More recently, an international, double-blind, randomised, placebo-controlled trial (RAPID) was conducted in 2015 to compare lung density in patients with AATD (N=180) who received AAT therapy with those treated with placebo.19 Over the 2-year study period, only four deaths were reported: one in the AAT group and three in the placebo group. The small number of patients in this study makes it difficult to derive important findings regarding mortality; a comparative study of mortality in patients with chronic obstructive pulmonary disease (COPD), for example, included >6,000 patients.20 To overcome this problem, more recent studies have used retrospective national registry data from around the world to investigate outcomes in patients receiving AAT therapy.

A Comparison of Outcomes Between AAT-Naïve and AAT-Treated Patients with AATD-Related Lung Disease Using Retrospective Data

Prof Sandhaus introduced a recent observational study that compared mortality, lung transplantation, and QoL data between matched patients with AATD-related lung disease in UK and USA national registries.21 Patients in the UK registry were treated with standard of care (control cohort), while those in the USA received standard of care plus plasma-derived intravenous AAT therapy (AAT cohort).21

Dr Turner explained that inclusion criteria included evidence of lung disease, PiZZ genotype (a homozygous substitution of lysine for glutamic acid at position 342) or worse AATD genotype, and age >18 years.21 Patients were matched by age, sex, baseline year, and smoking status.21 After matching, each cohort consisted of 655 patients, with a mean age of 52 years and a male predominance of approximately 60% in each group.21 Median follow-up time was 7 years in the control group, and 9 years in the AAT group.21 Approximately 6% of patients in each cohort received a lung transplant during the study period, and 193 of the control group died versus 167 of the AAT group (p=0.122).21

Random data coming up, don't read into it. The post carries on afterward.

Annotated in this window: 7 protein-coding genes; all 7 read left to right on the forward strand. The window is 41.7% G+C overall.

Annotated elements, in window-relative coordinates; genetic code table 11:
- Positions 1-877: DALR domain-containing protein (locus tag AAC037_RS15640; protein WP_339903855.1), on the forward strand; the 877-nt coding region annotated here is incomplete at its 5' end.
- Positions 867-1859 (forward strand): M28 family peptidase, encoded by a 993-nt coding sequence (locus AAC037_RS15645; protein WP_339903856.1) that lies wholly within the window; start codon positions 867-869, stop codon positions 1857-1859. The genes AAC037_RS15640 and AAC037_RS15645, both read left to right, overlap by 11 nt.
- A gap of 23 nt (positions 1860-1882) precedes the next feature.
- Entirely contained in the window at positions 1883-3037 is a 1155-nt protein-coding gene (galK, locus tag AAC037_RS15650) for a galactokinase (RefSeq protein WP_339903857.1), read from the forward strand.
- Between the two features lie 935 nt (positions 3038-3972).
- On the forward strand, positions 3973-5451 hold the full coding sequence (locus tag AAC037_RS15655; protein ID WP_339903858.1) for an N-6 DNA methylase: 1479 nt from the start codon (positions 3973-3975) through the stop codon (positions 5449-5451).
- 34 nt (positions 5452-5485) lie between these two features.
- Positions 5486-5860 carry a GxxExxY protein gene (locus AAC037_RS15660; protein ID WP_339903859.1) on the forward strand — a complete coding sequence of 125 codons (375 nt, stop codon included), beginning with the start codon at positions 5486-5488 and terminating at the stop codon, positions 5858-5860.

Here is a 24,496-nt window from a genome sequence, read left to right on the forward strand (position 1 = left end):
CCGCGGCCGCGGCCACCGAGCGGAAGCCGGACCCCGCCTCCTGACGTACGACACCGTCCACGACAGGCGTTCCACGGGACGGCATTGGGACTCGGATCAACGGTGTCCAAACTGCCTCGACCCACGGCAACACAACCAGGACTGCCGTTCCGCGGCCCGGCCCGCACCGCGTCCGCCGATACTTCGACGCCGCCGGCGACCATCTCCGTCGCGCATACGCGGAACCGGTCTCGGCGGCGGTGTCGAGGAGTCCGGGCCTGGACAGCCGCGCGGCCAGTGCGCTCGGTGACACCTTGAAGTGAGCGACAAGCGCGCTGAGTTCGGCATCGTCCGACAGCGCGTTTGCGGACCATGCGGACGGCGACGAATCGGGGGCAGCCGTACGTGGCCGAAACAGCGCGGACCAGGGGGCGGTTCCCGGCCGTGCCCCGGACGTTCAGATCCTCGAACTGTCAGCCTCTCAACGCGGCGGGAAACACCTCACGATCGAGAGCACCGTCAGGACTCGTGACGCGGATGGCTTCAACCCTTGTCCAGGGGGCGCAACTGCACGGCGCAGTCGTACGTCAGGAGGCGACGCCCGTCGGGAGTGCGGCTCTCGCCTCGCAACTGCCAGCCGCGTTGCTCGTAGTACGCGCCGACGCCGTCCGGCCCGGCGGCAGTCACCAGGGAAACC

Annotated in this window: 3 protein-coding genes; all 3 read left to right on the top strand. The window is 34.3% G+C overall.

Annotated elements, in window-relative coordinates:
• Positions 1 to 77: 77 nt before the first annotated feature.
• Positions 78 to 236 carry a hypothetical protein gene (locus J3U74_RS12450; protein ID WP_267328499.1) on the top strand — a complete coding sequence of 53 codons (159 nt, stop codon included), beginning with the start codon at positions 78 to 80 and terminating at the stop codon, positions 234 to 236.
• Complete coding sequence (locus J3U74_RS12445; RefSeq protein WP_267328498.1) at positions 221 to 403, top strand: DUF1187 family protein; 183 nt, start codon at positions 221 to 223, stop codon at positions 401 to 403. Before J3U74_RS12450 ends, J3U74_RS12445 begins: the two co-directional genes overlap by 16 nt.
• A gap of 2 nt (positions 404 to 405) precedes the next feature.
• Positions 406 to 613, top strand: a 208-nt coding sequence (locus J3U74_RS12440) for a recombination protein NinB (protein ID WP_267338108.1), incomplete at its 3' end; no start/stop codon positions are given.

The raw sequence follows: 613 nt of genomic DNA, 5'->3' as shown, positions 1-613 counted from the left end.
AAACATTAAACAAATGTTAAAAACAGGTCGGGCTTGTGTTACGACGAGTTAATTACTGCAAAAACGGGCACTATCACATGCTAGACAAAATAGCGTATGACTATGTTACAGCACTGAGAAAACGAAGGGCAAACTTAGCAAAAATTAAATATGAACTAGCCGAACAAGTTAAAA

Kaplan–Meier analysis showed a statistically significant difference in overall survival between the two cohorts, with a 10-year survival probability of 68.5% in the control group and 80.0% in the AAT group (p<0.001).21 Among patients who received a lung transplant during the study period, those in the control group were likely to undergo surgery sooner, with a median time to lung transplant of 5 years, compared with 13 years in the AAT group (p<0.001).21 Because lung transplant is an important life event, Dr Turner stressed that delaying the need for surgery is a potential indicator of delayed disease progression.

Observational data has inherent limitations, such as confounding comorbidity and immortal time bias. For example, patients could have started AAT therapy many years before the AATD registry existed, and this treatment period would not be represented in the data. Respective analyses are being conducted on the data gathered for this study to address some of these issues.

One post hoc analysis that has already been performed is the assessment of QoL. Prof Sandhaus explained that any truly disease-modifying therapy might influence this outcome. By looking at QoL measured by the St. George’s Respiratory Questionnaire (SGRQ) over a specific time frame, immortal time bias can be eliminated, and to a large extent, one can control for the impact of factors like baseline forced expiratory volume in 1 second (FEV1) and comorbidities on this outcome. Upcoming data from this analysis indicate that QoL in patients who received AAT therapy declined more slowly than in controls.